You had opted for C.P.C. Scales of pay from 1-4-50 and in terms of Railway Board's letter Ex. E(6) 50 RTI dated 24-9-62, the ex-State Railway Staff who had opted for C.P.C. Scales, where to be considered to have entered government service w. e. f. 1-4-50. As such provisions of Rule 2046 (2)(a) -E II could not be made applicable in your case, as that rule applied only in case of ministerial servants who had entered Government service before 1-4-38. The benefit of ex-State Railway service for the purpose of Government service defined in Rule 2046 (F.B. 56) E-II as substituted vide advance correction slip No. 223-R II, was, however, allowed by the Railway Board in their letter No. PC-62/RT-I dated 11-1-67. The benefit envisaged in Railway Board's letter dt. 11-1-67 could also not be made applicable to you as you had already retired from service on 9-1-67 A.M. i.e. prior to the date of issue of Board's letter.
It is therefore beyond controversy that as the petitioner had opted for the C.P.C. Scale of pay with effect from April 1, 1950, the respondents took the view that he was to be considered as having entered government service with effect from that date, and it was for that reason that he was denied the benefit of Rule 2048 (2)(a) E.II. In other words, his case was dealt with according to Rule 2046 (2)(b)-E. II. The same line of reasoning has been adopted in the other portions of the reply of the respondents, for it has been stated in paragraph 3, at three place' that his date of entry in government service has been taken as April 1, 1950 for purposes of Rule 2046-E. II
5. Now Sub-rule (1) of Rule 2046-E.II has no application in the present case as it deals with the date of compulsory retirement of a railway servant other than a ministerial servant. Sub-rules (3) and (4) of Rule 2046-E.II are also not relevant for they deal with higher officers and provide for the retirement of a servant under suspension. The residuary Sub-rule (2). which is relevant for purpose of this case, read as follows at the time of the petitioner's retirement:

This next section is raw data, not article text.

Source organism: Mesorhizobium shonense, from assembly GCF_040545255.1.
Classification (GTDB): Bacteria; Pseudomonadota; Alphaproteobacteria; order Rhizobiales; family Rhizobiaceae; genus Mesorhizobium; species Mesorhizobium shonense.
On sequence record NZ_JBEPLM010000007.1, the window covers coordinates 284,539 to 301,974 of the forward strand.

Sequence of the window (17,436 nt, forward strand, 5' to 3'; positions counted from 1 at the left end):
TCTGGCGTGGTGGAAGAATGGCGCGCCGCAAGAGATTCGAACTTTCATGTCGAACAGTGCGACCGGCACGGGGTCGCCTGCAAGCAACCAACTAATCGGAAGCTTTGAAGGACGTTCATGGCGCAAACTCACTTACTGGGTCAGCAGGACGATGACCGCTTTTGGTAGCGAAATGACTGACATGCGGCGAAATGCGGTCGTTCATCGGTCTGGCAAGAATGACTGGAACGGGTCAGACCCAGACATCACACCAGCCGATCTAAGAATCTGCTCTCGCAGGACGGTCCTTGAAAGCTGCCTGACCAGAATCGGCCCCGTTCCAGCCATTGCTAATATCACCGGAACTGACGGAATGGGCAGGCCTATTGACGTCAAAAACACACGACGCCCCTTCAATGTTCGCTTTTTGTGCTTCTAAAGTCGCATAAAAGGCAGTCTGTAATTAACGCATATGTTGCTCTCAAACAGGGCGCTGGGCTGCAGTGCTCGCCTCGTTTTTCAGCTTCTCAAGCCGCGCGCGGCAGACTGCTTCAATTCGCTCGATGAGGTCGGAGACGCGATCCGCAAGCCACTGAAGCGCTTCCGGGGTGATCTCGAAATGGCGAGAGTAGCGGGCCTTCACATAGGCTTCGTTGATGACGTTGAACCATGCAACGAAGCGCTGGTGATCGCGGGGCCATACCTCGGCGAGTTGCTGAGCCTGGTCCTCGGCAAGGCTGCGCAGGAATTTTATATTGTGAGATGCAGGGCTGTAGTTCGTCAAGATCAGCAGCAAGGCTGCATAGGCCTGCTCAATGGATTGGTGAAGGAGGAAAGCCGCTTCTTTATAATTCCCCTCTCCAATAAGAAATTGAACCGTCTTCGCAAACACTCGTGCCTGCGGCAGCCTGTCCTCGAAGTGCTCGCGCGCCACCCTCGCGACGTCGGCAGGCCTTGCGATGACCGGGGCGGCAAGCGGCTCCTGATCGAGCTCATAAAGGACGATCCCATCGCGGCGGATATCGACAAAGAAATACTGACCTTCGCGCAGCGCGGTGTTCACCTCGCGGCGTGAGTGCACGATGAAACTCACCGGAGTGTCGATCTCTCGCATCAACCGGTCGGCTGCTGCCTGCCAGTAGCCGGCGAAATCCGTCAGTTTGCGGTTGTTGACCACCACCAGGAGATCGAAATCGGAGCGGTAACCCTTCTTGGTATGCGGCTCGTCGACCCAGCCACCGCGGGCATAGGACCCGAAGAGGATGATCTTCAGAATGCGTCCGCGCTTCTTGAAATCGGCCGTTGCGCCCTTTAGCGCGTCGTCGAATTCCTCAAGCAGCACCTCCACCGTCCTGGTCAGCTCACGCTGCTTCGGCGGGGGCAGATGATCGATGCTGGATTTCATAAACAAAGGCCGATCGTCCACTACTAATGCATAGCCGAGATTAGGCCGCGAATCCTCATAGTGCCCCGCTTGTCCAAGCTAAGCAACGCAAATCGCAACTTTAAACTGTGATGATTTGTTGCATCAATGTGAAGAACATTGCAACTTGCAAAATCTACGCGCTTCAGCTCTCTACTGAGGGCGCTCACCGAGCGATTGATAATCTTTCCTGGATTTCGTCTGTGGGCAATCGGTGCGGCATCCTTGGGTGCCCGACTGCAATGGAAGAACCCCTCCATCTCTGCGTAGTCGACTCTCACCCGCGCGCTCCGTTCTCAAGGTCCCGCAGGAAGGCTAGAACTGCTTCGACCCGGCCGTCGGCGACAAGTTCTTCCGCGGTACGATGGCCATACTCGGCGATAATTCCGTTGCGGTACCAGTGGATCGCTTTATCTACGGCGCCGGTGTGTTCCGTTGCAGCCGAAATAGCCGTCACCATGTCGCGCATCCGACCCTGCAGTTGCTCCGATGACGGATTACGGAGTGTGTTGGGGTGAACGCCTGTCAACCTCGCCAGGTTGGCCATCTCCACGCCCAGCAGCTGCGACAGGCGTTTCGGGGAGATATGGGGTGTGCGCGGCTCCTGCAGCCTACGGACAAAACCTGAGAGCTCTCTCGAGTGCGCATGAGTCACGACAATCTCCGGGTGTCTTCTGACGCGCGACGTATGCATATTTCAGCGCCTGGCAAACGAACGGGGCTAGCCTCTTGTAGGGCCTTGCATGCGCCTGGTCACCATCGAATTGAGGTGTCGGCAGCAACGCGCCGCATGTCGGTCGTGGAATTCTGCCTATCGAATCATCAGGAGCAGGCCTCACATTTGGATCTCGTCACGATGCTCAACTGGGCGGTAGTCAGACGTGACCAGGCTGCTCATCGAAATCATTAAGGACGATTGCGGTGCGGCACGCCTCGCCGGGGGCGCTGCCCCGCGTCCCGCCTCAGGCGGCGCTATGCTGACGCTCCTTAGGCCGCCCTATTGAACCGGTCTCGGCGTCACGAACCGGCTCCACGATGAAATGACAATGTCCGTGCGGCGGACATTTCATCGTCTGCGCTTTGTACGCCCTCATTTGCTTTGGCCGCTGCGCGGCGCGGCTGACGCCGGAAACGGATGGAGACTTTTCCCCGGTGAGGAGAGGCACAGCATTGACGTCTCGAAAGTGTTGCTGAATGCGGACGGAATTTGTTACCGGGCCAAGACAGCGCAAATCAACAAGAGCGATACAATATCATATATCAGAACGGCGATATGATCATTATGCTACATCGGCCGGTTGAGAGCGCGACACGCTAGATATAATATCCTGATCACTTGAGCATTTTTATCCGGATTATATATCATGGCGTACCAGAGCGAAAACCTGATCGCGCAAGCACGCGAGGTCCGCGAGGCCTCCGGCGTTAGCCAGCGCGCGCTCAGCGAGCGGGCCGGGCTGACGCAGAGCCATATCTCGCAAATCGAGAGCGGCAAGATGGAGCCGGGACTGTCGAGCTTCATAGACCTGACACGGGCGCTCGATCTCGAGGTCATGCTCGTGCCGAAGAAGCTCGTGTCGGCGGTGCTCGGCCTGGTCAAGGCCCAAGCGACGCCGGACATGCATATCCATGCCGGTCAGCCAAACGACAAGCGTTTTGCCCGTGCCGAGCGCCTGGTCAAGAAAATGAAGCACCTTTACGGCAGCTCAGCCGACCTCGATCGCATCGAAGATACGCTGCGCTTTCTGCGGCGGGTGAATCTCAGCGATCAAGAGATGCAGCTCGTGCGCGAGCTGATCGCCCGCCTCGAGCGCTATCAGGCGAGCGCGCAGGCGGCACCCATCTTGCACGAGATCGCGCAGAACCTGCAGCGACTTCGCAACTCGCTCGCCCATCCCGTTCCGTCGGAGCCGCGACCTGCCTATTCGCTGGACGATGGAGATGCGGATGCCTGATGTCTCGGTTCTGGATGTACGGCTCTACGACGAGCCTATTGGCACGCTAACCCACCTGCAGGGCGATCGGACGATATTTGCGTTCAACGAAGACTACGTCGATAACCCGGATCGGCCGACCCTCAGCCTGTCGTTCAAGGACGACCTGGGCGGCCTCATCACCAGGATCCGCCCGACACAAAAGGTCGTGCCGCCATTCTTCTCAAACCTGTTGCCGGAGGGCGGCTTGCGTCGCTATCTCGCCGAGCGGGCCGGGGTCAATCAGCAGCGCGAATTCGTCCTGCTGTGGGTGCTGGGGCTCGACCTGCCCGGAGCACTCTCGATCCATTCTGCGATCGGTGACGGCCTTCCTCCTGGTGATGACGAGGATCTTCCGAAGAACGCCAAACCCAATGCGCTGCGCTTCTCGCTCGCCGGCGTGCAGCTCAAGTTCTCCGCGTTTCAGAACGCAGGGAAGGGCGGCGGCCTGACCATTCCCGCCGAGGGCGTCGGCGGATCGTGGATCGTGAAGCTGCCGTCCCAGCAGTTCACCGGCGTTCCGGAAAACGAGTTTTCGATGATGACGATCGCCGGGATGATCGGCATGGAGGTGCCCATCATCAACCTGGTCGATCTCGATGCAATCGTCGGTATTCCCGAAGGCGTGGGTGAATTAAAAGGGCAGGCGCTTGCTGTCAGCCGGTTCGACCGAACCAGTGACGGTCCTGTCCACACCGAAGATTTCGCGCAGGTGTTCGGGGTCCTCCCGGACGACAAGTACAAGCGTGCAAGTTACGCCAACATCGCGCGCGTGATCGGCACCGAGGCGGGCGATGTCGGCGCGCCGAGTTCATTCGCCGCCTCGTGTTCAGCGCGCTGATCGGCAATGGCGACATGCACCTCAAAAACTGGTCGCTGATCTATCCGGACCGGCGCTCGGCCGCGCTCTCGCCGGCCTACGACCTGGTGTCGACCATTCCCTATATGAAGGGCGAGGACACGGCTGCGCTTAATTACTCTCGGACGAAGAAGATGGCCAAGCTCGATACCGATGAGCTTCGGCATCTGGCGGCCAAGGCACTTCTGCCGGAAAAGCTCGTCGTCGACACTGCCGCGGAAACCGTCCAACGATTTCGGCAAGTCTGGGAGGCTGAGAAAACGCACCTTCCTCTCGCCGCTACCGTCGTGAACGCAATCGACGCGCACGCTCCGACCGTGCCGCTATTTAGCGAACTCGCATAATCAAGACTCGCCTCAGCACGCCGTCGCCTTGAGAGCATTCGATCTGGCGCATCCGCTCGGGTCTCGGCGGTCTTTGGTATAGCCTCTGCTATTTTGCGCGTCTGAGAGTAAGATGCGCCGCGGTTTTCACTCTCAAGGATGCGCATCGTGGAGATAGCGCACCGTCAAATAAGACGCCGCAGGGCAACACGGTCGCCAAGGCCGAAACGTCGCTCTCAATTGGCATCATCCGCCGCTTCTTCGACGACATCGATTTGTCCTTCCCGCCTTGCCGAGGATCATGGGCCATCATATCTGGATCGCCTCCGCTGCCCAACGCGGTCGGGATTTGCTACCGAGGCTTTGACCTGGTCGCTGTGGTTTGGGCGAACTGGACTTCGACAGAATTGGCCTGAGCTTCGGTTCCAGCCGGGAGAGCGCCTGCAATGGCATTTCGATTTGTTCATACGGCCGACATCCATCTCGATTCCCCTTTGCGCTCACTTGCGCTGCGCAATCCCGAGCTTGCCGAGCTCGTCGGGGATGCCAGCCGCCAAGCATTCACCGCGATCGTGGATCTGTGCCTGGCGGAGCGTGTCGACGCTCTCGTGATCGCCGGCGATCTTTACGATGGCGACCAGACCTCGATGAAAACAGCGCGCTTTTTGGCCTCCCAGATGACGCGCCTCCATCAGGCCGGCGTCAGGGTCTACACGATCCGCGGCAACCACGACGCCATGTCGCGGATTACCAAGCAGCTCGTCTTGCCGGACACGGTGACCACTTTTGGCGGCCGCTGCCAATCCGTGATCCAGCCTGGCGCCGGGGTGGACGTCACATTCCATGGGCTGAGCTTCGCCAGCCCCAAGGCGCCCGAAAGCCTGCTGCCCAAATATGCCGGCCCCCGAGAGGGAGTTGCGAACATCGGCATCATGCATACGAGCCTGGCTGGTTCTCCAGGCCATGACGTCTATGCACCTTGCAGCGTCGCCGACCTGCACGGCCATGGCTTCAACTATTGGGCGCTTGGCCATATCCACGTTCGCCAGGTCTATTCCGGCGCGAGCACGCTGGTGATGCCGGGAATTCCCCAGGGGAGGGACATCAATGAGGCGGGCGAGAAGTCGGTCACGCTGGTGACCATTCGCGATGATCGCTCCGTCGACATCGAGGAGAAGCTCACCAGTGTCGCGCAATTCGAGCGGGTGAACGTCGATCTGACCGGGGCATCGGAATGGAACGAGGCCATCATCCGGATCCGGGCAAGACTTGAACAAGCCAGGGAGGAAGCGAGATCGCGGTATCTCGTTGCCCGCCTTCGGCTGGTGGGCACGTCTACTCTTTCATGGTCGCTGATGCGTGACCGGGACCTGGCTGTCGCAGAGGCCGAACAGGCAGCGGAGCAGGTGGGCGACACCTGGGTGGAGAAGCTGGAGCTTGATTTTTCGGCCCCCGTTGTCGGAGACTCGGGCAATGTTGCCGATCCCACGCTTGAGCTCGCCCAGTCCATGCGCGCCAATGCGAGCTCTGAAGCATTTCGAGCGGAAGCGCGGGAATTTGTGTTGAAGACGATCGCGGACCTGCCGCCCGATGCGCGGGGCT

(2)(a) A ministerial servant, who is not governed by Sub-clause (b), may be required to retire at the age of 56 years, but should ordinarily be retained in service, if he continues efficient upto the age of 60 years He must not be retained after that age except in very special circumstances, which must be recorded in writing, & with the sanction of the competent authority.
(b) A ministerial servant-
(i) who has entered Government service on or after the 1st April, 1938, or,
(ii) who being in Government service on the 31st March, 1938 did not hold a lien or a suspended lien on a permanent post on that date,
shall ordinarily be required to retire at the age of 58 years. He must not be retained after that age except on public grounds which must be recorded in writing, and with the sanction of the competent authority & he must not be retained after the age 60 years except in very special circumstances.
There was thus a vital difference between cLauses (a) and (b) of Sub-rule (2), because, while Clause (a) required that a ministerial servant, who was not governed by Sub-clause (b) should ordinarily be retained in service if he continued to be efficient up to the age of 60 years, Clause (b) provided that he should ordinarily be required to retire at the age of 58 years. As Clause (b) was applicable only in the case of a ministerial servant who bad entered service on or after April 1, 1938, or who being in government service on March 31, 1938, did not hold a lien or a suspended lien on a permanent post on that date, it would follow that if the petitioner had entered service before April 1, 1938, or held a lien on a permanent post on that date, it would follow that if the petitioner had entered service before April 1, 1938 or held a lien on a permanent post on March 31, 1938, his case would not fall within the purview of Clause (b) of Sub-rule (2) but will be covered by Clause (a) thereof. As the respondents have taken the plea that the petitioner entered the government service on April 1, 1950 as a result of the integration of the services of the employees of the ex-Bikaner State Railway, they have dealt with his case under Clause (b) of Sub-rule (2) and the question is whether they have acted rightly in doing so?